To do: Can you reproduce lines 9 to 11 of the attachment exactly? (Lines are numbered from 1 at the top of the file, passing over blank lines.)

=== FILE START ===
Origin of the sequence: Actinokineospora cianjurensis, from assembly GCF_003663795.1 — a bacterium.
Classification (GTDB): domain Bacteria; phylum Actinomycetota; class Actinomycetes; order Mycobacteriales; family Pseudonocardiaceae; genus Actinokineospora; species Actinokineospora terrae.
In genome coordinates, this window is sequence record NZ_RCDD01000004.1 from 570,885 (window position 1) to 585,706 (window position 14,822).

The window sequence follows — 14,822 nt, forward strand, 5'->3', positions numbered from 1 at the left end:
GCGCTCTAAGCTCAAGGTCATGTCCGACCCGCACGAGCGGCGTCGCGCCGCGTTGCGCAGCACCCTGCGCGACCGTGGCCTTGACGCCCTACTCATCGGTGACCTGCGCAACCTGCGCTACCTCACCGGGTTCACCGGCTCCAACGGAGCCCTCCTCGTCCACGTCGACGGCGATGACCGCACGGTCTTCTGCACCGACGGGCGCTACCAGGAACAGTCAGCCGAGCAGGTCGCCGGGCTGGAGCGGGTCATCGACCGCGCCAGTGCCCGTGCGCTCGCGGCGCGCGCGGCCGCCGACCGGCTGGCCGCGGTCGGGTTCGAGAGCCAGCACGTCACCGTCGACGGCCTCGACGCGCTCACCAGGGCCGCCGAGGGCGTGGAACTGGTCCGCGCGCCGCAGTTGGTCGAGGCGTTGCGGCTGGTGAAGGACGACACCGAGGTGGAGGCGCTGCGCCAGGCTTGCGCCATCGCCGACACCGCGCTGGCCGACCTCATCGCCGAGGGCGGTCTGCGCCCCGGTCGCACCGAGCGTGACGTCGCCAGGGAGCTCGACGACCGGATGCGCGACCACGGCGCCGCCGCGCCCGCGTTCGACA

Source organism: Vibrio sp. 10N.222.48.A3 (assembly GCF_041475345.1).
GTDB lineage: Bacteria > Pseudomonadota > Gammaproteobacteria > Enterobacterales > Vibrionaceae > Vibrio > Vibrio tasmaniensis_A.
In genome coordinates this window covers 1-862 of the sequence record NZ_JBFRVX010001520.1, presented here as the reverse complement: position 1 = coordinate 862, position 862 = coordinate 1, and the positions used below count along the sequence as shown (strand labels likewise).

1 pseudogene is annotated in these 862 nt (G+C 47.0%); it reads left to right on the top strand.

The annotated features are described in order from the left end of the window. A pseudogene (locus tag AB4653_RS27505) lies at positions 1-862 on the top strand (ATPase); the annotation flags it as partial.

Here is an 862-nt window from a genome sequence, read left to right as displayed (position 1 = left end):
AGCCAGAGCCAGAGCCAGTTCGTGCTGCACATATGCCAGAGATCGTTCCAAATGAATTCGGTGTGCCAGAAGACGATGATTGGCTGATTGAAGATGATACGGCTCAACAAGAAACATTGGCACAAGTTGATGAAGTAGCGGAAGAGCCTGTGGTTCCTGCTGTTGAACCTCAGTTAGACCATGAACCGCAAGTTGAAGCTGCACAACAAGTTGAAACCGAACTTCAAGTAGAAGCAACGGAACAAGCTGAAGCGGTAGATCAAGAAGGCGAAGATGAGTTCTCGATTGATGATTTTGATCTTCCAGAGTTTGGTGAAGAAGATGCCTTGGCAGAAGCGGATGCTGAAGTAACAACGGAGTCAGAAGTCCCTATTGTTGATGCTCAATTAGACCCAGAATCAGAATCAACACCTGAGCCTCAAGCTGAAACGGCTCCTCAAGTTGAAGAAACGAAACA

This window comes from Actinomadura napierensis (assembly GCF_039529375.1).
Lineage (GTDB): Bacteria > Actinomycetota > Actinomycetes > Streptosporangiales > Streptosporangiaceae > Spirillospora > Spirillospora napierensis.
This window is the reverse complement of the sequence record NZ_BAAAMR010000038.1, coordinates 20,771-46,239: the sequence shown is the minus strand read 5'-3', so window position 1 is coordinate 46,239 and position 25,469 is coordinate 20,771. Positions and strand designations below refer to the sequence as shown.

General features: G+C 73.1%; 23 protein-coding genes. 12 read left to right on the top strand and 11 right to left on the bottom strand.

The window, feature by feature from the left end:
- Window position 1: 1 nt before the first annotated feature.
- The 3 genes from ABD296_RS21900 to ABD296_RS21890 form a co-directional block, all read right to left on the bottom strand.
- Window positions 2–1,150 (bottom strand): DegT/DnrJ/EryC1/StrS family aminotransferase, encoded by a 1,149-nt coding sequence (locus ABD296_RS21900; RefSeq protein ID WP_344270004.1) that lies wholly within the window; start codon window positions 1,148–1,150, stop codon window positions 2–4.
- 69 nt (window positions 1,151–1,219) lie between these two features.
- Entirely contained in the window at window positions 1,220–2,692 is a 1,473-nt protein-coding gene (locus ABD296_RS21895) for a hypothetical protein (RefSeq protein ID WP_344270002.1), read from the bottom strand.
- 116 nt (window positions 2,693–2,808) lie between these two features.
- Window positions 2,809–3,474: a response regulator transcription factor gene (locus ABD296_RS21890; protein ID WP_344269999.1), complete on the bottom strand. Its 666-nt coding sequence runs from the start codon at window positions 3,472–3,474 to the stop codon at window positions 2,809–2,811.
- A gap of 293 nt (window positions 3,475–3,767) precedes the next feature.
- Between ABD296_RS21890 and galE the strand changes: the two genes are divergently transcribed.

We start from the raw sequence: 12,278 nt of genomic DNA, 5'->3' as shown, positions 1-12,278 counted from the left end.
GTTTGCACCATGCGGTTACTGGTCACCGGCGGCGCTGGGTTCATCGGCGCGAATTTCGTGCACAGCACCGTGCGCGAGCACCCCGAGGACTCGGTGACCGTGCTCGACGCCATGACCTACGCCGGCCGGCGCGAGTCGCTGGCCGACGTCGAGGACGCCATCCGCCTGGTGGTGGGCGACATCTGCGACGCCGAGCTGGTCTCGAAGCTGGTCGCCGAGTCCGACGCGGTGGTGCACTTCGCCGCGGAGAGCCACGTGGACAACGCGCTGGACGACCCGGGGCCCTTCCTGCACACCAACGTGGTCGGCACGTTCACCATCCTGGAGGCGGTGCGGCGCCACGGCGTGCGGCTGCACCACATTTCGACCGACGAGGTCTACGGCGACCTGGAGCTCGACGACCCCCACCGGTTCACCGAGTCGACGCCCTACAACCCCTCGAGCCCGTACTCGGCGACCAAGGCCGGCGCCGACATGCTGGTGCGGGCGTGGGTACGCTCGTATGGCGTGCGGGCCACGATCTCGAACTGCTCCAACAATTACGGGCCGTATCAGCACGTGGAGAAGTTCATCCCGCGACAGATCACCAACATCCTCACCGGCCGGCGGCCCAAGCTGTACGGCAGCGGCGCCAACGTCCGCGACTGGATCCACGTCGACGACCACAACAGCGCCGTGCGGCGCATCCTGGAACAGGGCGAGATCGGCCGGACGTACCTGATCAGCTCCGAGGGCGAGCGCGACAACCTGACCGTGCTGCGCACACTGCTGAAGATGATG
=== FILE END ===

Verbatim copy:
1 pseudogene is annotated in these 862 nt (G+C 47.0%); it reads left to right on the top strand.

The annotated features are described in order from the left end of the window. A pseudogene (locus tag AB4653_RS27505) lies at positions 1-862 on the top strand (ATPase); the annotation flags it as partial.

Here is an 862-nt window from a genome sequence, read left to right as displayed (position 1 = left end):